Sunday, 5 January 2014
The Complaints - Ian Rankin
This is the first of Rankin's two novels (to date) about Malcolm Fox and the Edinburgh police complaints unit. Typically, I read the other one, The Impossible Dead, first. I enjoyed that greatly but consider this one better.
I read Rankin when he first came out. I read the first three Rebus novels, then gave up because they weren't up to scratch. I found the TV dramatisations clichéd and avoided subsequent Rebus novels like a bad cold. I should probably reconsider and try revisiting the series halfway through - something like Dead Souls or The Falls - because I always enjoyed his stand-alone Jack Harvey thrillers and consider the Complaints novels to be of superior quality.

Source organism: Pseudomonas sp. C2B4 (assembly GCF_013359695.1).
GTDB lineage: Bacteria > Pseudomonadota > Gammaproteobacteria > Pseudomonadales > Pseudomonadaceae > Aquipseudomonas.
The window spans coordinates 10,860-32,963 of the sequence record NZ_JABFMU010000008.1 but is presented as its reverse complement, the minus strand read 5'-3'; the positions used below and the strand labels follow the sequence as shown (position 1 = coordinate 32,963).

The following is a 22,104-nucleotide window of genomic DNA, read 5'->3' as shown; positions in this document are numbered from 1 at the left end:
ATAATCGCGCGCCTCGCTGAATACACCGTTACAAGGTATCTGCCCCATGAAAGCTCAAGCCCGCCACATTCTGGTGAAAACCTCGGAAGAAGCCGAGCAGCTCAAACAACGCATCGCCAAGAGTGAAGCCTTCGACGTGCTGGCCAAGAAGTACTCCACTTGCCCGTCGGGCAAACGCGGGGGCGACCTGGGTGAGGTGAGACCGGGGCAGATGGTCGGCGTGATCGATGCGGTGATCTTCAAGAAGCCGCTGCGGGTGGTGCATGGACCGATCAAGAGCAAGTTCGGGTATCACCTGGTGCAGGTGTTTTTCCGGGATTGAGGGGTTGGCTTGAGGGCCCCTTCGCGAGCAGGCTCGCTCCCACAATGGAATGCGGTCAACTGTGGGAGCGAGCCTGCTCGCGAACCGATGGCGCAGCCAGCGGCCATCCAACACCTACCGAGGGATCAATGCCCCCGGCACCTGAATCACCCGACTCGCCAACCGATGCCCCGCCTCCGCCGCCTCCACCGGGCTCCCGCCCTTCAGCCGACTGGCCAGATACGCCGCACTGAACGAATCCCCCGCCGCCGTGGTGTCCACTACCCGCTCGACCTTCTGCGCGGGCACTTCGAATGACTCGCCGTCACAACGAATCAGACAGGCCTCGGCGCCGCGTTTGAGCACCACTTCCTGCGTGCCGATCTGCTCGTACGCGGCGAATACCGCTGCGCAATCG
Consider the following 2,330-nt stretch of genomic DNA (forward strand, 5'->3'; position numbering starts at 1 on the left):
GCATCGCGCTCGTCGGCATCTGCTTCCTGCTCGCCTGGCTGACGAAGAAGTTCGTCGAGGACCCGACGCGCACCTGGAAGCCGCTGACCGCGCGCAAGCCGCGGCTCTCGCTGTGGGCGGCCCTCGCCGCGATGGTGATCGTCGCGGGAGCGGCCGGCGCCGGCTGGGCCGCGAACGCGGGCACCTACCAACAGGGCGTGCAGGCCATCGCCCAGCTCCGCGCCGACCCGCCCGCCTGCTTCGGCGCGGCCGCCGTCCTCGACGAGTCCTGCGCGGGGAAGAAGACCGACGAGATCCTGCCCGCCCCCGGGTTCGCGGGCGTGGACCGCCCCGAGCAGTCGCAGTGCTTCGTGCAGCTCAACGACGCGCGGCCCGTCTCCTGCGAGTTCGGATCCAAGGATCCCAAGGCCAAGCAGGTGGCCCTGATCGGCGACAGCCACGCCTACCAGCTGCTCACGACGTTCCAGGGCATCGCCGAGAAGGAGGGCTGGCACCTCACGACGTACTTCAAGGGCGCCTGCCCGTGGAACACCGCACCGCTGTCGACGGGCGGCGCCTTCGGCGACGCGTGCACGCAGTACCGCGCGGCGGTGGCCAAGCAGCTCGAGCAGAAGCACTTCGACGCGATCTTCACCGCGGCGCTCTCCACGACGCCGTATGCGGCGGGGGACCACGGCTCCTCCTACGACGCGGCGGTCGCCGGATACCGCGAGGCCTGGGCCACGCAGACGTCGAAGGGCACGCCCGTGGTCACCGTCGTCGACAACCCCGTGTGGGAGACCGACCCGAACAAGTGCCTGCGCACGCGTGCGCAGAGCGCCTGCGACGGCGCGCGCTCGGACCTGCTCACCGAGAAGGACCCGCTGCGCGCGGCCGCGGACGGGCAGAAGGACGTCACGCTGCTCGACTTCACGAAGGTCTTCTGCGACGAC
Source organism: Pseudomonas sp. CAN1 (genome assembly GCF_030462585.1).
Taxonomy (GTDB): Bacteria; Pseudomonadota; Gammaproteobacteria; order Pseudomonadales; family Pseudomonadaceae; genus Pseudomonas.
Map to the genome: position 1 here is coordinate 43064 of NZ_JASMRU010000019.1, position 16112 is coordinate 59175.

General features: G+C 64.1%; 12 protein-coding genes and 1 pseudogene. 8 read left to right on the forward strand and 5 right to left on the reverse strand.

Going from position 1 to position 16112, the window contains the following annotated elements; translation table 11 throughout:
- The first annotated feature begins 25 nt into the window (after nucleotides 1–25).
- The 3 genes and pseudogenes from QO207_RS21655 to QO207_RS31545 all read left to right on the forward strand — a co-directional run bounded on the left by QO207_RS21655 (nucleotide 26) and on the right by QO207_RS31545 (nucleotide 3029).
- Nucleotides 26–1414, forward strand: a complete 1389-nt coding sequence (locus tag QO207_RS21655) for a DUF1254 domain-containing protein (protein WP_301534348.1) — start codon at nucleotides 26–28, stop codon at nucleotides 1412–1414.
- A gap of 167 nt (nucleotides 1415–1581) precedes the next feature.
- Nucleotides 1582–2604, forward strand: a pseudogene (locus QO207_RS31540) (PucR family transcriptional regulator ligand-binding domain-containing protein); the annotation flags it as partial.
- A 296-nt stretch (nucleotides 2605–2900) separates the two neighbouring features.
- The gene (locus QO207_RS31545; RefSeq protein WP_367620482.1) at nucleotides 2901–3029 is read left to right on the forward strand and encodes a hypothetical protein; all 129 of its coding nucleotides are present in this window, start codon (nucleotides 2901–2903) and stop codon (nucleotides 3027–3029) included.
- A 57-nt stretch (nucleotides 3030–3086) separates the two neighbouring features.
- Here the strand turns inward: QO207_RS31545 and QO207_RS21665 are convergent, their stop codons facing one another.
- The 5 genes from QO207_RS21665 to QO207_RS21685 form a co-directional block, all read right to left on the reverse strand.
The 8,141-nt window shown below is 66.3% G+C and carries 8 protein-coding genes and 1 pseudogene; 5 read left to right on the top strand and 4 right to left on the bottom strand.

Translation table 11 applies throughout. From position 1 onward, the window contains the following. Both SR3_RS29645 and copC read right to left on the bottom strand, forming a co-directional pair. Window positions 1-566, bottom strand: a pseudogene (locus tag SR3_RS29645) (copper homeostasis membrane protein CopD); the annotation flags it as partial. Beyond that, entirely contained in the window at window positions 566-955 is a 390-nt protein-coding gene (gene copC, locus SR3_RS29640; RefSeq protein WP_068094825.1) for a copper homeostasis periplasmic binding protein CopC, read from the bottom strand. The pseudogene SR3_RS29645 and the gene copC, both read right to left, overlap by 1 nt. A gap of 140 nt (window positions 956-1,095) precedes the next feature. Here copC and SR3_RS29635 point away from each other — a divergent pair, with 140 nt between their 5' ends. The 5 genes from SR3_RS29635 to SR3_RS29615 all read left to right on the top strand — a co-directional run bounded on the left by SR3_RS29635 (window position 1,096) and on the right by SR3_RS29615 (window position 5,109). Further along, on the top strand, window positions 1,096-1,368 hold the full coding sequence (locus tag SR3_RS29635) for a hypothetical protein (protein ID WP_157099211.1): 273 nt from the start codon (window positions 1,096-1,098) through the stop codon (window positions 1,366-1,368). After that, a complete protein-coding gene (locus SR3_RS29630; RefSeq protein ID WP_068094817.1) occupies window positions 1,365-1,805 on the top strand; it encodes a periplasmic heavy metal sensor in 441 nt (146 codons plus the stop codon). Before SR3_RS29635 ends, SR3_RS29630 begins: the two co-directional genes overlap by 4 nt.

Rankin is still fond of a cliché - the Complaints quickly becoming the subject of complaints - but they are virtually impossible to avoid in genre fiction. It's what you do with them that counts. And here it's the starting point for a complex, multi-layered conspiracy set against the collapse of the banks in 2008-9 which, thanks to the Royal Bank of Scotland, was an extreme blow to Scottish pride and the Scottish economy. Current events are central to the story and totally engrained in the action and for me, that sets this book head-and-shoulders above its competitors.
A great way to start my reading year.